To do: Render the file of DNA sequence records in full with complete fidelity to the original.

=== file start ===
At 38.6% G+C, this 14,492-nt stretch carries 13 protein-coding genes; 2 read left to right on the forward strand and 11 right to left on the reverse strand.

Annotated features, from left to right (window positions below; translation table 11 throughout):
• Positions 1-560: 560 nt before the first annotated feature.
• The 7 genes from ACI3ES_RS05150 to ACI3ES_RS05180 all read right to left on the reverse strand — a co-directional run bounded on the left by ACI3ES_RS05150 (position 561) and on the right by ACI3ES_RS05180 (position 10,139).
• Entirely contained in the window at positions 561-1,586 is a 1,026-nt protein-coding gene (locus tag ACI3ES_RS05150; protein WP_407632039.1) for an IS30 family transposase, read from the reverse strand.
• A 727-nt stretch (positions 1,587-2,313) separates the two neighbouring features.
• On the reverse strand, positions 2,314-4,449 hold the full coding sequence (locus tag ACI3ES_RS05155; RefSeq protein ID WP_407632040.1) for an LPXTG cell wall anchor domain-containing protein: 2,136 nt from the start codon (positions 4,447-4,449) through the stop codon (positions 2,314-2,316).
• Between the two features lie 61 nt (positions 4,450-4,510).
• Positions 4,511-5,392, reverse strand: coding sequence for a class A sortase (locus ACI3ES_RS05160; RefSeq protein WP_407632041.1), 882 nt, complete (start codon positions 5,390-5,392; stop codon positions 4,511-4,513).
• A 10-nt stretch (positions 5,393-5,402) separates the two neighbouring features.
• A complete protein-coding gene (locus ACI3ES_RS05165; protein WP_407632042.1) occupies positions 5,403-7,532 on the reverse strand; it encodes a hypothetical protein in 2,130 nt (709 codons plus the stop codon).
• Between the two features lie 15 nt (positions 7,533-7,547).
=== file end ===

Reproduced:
At 38.6% G+C, this 14,492-nt stretch carries 13 protein-coding genes; 2 read left to right on the forward strand and 11 right to left on the reverse strand.

Annotated features, from left to right (window positions below; translation table 11 throughout):
• Positions 1-560: 560 nt before the first annotated feature.
• The 7 genes from ACI3ES_RS05150 to ACI3ES_RS05180 all read right to left on the reverse strand — a co-directional run bounded on the left by ACI3ES_RS05150 (position 561) and on the right by ACI3ES_RS05180 (position 10,139).
• Entirely contained in the window at positions 561-1,586 is a 1,026-nt protein-coding gene (locus tag ACI3ES_RS05150; protein WP_407632039.1) for an IS30 family transposase, read from the reverse strand.
• A 727-nt stretch (positions 1,587-2,313) separates the two neighbouring features.
• On the reverse strand, positions 2,314-4,449 hold the full coding sequence (locus tag ACI3ES_RS05155; RefSeq protein ID WP_407632040.1) for an LPXTG cell wall anchor domain-containing protein: 2,136 nt from the start codon (positions 4,447-4,449) through the stop codon (positions 2,314-2,316).
• Between the two features lie 61 nt (positions 4,450-4,510).
• Positions 4,511-5,392, reverse strand: coding sequence for a class A sortase (locus ACI3ES_RS05160; RefSeq protein WP_407632041.1), 882 nt, complete (start codon positions 5,390-5,392; stop codon positions 4,511-4,513).
• A 10-nt stretch (positions 5,393-5,402) separates the two neighbouring features.
• A complete protein-coding gene (locus ACI3ES_RS05165; protein WP_407632042.1) occupies positions 5,403-7,532 on the reverse strand; it encodes a hypothetical protein in 2,130 nt (709 codons plus the stop codon).
• Between the two features lie 15 nt (positions 7,533-7,547).